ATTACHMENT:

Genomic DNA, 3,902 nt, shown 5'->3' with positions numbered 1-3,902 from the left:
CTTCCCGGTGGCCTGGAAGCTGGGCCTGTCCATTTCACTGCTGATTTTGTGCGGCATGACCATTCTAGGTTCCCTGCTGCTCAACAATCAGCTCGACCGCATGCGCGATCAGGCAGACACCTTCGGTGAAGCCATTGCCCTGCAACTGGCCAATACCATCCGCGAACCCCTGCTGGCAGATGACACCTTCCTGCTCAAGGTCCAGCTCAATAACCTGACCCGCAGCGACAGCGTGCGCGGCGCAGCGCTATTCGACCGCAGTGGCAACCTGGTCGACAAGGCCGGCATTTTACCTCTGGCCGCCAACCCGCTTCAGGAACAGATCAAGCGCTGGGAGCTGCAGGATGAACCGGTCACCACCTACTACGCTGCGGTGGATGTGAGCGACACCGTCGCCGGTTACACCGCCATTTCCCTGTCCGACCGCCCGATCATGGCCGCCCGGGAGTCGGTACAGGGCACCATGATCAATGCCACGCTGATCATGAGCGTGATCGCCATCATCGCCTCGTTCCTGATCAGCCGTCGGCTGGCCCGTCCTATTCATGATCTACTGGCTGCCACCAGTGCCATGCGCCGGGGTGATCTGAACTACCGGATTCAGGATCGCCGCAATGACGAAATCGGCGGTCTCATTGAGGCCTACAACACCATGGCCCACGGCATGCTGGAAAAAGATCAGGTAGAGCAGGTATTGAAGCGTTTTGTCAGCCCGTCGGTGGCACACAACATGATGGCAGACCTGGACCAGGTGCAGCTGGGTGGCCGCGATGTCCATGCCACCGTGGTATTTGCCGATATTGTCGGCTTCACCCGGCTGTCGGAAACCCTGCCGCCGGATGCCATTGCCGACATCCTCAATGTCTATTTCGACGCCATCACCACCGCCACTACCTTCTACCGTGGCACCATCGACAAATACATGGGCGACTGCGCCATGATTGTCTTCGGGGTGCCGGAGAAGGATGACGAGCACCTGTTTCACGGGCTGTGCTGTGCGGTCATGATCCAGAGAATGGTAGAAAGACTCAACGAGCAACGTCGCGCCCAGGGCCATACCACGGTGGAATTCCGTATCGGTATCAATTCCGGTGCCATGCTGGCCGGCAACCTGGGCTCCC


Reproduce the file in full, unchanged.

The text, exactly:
Genomic DNA, 3,902 nt, shown 5'->3' with positions numbered 1-3,902 from the left:
CTTCCCGGTGGCCTGGAAGCTGGGCCTGTCCATTTCACTGCTGATTTTGTGCGGCATGACCATTCTAGGTTCCCTGCTGCTCAACAATCAGCTCGACCGCATGCGCGATCAGGCAGACACCTTCGGTGAAGCCATTGCCCTGCAACTGGCCAATACCATCCGCGAACCCCTGCTGGCAGATGACACCTTCCTGCTCAAGGTCCAGCTCAATAACCTGACCCGCAGCGACAGCGTGCGCGGCGCAGCGCTATTCGACCGCAGTGGCAACCTGGTCGACAAGGCCGGCATTTTACCTCTGGCCGCCAACCCGCTTCAGGAACAGATCAAGCGCTGGGAGCTGCAGGATGAACCGGTCACCACCTACTACGCTGCGGTGGATGTGAGCGACACCGTCGCCGGTTACACCGCCATTTCCCTGTCCGACCGCCCGATCATGGCCGCCCGGGAGTCGGTACAGGGCACCATGATCAATGCCACGCTGATCATGAGCGTGATCGCCATCATCGCCTCGTTCCTGATCAGCCGTCGGCTGGCCCGTCCTATTCATGATCTACTGGCTGCCACCAGTGCCATGCGCCGGGGTGATCTGAACTACCGGATTCAGGATCGCCGCAATGACGAAATCGGCGGTCTCATTGAGGCCTACAACACCATGGCCCACGGCATGCTGGAAAAAGATCAGGTAGAGCAGGTATTGAAGCGTTTTGTCAGCCCGTCGGTGGCACACAACATGATGGCAGACCTGGACCAGGTGCAGCTGGGTGGCCGCGATGTCCATGCCACCGTGGTATTTGCCGATATTGTCGGCTTCACCCGGCTGTCGGAAACCCTGCCGCCGGATGCCATTGCCGACATCCTCAATGTCTATTTCGACGCCATCACCACCGCCACTACCTTCTACCGTGGCACCATCGACAAATACATGGGCGACTGCGCCATGATTGTCTTCGGGGTGCCGGAGAAGGATGACGAGCACCTGTTTCACGGGCTGTGCTGTGCGGTCATGATCCAGAGAATGGTAGAAAGACTCAACGAGCAACGTCGCGCCCAGGGCCATACCACGGTGGAATTCCGTATCGGTATCAATTCCGGTGCCATGCTGGCCGGCAACCTGGGCTCCC